Major Harold Clark

Historical photo of Major Harold ClarkMajor Harold M. Clark Jr. became Army Department Aviation Officer in November, 1917. A Herculean construction effort was initiated at the new Army air base. Before long, Ford Island had two double seaplane hangars with concrete ramps, two wooden land plane hangars, one small motor repair and machine shop, and a supply warehouse. In the center to the south end a narrow strip of land was cleared for land plane operation. By this time, the 6th’s strength increased to 10 officers.

Six months after his arrival on May 9, 1918, Clark took off with Sergeant Robert P. Gay on the first interisland flight in the Hawaiian Islands.

They flew from Fort Kamehameha to the island of Maui where a huge reception awaited the pair. From Maui, Clark made for the island of Hawaii flying at an altitude of 8,000 feet. Nearing Hawaii’s coastline, Clark encountered thick cloud formations and promptly lost his bearings. Darkness added to his worries, so the Army flyer decided to land quickly. His airplane crashed on the slope of Mauna Kea, the highest point in the Hawaiian chain.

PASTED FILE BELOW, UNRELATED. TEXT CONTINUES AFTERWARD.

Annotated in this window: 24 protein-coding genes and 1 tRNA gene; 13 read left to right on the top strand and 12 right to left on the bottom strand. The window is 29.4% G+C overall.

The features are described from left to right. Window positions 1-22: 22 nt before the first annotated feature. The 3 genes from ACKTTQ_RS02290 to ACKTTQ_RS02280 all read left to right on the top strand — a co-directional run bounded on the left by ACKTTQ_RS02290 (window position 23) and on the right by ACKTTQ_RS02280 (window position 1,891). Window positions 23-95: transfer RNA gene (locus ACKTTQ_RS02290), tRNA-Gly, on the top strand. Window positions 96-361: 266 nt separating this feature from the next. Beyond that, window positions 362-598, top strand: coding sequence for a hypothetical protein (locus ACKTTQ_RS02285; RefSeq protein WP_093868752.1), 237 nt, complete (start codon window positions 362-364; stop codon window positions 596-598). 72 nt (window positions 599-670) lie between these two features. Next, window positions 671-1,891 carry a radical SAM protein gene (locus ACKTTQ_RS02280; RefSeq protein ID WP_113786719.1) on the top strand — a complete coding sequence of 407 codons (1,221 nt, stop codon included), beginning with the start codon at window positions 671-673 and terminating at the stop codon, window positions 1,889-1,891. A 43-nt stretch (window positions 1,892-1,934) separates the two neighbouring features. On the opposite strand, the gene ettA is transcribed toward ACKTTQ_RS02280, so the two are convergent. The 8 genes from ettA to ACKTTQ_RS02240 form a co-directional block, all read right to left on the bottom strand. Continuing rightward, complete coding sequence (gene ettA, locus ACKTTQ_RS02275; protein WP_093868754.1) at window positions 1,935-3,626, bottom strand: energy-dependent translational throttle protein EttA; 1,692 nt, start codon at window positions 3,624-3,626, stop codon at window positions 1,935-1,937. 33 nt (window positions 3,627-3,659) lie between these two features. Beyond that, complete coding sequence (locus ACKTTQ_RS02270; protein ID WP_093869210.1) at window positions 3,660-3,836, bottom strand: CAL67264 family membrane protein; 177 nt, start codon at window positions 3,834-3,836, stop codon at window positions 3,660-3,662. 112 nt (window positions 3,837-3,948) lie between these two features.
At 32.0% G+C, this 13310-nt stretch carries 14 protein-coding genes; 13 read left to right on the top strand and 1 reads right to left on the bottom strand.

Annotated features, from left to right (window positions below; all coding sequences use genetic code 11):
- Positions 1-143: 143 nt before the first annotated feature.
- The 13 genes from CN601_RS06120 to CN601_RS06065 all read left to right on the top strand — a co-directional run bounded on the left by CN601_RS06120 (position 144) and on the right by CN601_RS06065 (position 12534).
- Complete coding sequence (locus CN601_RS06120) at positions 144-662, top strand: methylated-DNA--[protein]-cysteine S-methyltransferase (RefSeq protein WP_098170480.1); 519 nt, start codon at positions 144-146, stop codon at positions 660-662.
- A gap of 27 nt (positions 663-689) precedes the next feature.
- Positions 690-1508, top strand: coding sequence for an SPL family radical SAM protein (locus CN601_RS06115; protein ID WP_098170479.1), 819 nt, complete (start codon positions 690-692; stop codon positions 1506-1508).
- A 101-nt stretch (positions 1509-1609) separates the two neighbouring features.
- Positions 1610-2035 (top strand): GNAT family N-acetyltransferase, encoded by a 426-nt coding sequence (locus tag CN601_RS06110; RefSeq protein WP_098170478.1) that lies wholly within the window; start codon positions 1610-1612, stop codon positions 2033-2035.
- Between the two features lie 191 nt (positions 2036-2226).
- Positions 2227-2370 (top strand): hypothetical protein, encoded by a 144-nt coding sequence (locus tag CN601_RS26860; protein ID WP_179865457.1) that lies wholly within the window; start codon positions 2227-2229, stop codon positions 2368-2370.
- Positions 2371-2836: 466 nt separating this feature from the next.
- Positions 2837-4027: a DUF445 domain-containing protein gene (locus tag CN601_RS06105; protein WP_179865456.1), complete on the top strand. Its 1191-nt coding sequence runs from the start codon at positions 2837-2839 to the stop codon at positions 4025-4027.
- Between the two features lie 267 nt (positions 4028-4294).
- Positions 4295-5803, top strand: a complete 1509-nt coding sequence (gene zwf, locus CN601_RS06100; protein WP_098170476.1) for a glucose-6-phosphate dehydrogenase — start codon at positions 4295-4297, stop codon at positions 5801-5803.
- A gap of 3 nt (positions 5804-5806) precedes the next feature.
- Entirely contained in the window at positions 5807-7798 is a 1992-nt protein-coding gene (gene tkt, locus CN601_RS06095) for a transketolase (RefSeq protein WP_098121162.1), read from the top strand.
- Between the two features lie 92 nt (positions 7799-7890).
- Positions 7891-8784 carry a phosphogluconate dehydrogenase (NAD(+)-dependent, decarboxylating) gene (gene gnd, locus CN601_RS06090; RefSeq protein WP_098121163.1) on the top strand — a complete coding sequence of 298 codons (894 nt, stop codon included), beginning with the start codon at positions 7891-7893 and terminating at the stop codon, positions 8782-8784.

Photo of a the Mauna Kea plane crashUpon impact the seaplane crumpled and gasoline spewed onto him from the broken tank. Clark became completely drenched in fuel. Unhurt, pilot and mechanic found themselves in a jungle-like brush with no civilization in sight. Hoping to draw attention to their location, the pair set a fire some distance away from the wreckage, using the Very flare pistol for ignition. No rescuers came, so they started to walk out. After two days and two nights, entirely without food, the Army flyers reached safety.

The feat by Major Clark was covered in bold headlines in Honolulu newspapers, hailed as the beginning of advanced aviation in the islands despite the disastrous results. A short period later, three Army flyers followed the pioneer venture with an interisland flight which incited the interest of local businessmen.

Excerpted from the book Above the Pacific by Lieutenant Colonel William Joseph Horvat, 1966.

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